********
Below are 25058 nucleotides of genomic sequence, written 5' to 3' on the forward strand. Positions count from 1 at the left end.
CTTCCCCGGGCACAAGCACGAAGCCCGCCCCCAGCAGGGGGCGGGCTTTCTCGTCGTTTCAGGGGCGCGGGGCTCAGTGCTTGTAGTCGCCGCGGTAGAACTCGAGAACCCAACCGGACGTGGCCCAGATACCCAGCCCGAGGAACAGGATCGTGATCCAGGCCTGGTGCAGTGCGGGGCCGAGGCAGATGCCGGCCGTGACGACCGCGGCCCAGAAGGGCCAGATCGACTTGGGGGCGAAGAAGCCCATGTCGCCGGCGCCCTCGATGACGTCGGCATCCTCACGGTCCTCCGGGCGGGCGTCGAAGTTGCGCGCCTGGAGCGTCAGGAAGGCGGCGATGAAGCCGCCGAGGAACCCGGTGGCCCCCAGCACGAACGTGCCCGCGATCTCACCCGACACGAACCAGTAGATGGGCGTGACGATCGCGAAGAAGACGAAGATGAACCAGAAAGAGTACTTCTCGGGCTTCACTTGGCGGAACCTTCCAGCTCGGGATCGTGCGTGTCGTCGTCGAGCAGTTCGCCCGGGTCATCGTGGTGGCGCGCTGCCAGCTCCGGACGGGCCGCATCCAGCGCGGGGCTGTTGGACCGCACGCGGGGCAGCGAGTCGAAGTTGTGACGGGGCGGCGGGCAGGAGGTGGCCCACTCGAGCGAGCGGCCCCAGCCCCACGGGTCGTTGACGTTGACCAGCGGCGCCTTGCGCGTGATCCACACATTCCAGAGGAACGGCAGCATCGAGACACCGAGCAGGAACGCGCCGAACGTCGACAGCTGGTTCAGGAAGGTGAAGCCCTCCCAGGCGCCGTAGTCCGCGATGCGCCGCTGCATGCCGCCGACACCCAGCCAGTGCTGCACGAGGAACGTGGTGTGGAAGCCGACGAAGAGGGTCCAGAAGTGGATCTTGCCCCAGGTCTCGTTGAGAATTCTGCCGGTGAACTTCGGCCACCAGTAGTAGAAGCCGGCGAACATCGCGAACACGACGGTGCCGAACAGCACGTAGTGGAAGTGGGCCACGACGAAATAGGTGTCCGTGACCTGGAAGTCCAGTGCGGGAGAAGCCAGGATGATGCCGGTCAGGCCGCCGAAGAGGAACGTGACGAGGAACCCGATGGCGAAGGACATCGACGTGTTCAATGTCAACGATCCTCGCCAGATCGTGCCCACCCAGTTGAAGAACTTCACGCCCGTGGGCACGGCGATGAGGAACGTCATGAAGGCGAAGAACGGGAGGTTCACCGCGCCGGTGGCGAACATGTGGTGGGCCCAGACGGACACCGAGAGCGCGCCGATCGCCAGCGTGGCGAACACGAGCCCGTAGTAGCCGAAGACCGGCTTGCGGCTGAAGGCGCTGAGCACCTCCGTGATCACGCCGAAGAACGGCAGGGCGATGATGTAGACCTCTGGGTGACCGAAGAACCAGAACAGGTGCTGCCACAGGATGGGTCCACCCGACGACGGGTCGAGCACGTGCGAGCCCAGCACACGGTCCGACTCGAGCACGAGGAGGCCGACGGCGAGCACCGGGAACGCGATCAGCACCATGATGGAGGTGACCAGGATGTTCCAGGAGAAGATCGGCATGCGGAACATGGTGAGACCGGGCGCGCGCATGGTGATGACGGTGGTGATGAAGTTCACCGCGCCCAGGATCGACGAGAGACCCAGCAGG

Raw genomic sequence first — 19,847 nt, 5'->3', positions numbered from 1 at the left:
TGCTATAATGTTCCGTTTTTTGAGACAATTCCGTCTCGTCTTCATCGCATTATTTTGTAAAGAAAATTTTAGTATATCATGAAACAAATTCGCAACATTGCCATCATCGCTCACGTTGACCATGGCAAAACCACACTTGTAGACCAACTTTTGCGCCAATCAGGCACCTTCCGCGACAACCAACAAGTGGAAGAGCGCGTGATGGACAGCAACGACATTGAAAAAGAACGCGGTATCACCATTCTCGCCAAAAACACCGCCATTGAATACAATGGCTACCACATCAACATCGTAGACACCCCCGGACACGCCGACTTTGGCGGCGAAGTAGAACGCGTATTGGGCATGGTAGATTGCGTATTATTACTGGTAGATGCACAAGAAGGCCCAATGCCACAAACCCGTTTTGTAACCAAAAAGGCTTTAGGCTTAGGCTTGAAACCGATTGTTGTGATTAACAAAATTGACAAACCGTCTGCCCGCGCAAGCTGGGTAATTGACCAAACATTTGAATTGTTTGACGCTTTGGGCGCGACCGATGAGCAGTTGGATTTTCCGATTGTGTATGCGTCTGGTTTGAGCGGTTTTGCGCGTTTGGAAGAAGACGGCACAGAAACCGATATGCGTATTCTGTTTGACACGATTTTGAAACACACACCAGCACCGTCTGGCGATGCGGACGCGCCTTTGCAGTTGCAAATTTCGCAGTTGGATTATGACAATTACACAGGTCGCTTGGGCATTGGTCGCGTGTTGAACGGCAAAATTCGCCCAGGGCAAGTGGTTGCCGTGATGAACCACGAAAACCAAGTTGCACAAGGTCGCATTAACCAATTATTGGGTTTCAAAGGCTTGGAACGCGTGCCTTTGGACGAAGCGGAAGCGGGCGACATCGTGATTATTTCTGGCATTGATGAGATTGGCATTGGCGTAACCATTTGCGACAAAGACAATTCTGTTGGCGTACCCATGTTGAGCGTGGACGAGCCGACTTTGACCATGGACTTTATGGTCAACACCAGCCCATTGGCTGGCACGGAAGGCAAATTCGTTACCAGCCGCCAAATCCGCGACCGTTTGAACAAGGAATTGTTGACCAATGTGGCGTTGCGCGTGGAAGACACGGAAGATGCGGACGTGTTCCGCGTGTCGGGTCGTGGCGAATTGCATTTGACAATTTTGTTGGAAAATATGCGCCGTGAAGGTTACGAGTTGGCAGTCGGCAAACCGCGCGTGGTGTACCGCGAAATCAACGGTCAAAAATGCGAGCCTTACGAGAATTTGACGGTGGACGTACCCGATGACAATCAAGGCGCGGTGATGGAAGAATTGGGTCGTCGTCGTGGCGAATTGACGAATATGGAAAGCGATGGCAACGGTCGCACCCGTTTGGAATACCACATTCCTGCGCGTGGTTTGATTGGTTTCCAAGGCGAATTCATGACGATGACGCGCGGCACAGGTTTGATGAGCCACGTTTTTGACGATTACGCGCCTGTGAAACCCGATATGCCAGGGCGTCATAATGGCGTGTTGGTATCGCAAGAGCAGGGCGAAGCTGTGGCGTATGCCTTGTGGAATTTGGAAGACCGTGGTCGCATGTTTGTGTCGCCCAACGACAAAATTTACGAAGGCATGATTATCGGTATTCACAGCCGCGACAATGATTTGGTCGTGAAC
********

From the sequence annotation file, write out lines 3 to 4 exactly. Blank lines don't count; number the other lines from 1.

Raw genomic sequence first — 19,847 nt, 5'->3', positions numbered from 1 at the left:
TGCTATAATGTTCCGTTTTTTGAGACAATTCCGTCTCGTCTTCATCGCATTATTTTGTAAAGAAAATTTTAGTATATCATGAAACAAATTCGCAACATTGCCATCATCGCTCACGTTGACCATGGCAAAACCACACTTGTAGACCAACTTTTGCGCCAATCAGGCACCTTCCGCGACAACCAACAAGTGGAAGAGCGCGTGATGGACAGCAACGACATTGAAAAAGAACGCGGTATCACCATTCTCGCCAAAAACACCGCCATTGAATACAATGGCTACCACATCAACATCGTAGACACCCCCGGACACGCCGACTTTGGCGGCGAAGTAGAACGCGTATTGGGCATGGTAGATTGCGTATTATTACTGGTAGATGCACAAGAAGGCCCAATGCCACAAACCCGTTTTGTAACCAAAAAGGCTTTAGGCTTAGGCTTGAAACCGATTGTTGTGATTAACAAAATTGACAAACCGTCTGCCCGCGCAAGCTGGGTAATTGACCAAACATTTGAATTGTTTGACGCTTTGGGCGCGACCGATGAGCAGTTGGATTTTCCGATTGTGTATGCGTCTGGTTTGAGCGGTTTTGCGCGTTTGGAAGAAGACGGCACAGAAACCGATATGCGTATTCTGTTTGACACGATTTTGAAACACACACCAGCACCGTCTGGCGATGCGGACGCGCCTTTGCAGTTGCAAATTTCGCAGTTGGATTATGACAATTACACAGGTCGCTTGGGCATTGGTCGCGTGTTGAACGGCAAAATTCGCCCAGGGCAAGTGGTTGCCGTGATGAACCACGAAAACCAAGTTGCACAAGGTCGCATTAACCAATTATTGGGTTTCAAAGGCTTGGAACGCGTGCCTTTGGACGAAGCGGAAGCGGGCGACATCGTGATTATTTCTGGCATTGATGAGATTGGCATTGGCGTAACCATTTGCGACAAAGACAATTCTGTTGGCGTACCCATGTTGAGCGTGGACGAGCCGACTTTGACCATGGACTTTATGGTCAACACCAGCCCATTGGCTGGCACGGAAGGCAAATTCGTTACCAGCCGCCAAATCCGCGACCGTTTGAACAAGGAATTGTTGACCAATGTGGCGTTGCGCGTGGAAGACACGGAAGATGCGGACGTGTTCCGCGTGTCGGGTCGTGGCGAATTGCATTTGACAATTTTGTTGGAAAATATGCGCCGTGAAGGTTACGAGTTGGCAGTCGGCAAACCGCGCGTGGTGTACCGCGAAATCAACGGTCAAAAATGCGAGCCTTACGAGAATTTGACGGTGGACGTACCCGATGACAATCAAGGCGCGGTGATGGAAGAATTGGGTCGTCGTCGTGGCGAATTGACGAATATGGAAAGCGATGGCAACGGTCGCACCCGTTTGGAATACCACATTCCTGCGCGTGGTTTGATTGGTTTCCAAGGCGAATTCATGACGATGACGCGCGGCACAGGTTTGATGAGCCACGTTTTTGACGATTACGCGCCTGTGAAACCCGATATGCCAGGGCGTCATAATGGCGTGTTGGTATCGCAAGAGCAGGGCGAAGCTGTGGCGTATGCCTTGTGGAATTTGGAAGACCGTGGTCGCATGTTTGTGTCGCCCAACGACAAAATTTACGAAGGCATGATTATCGGTATTCACAGCCGCGACAATGATTTGGTCGTGAAC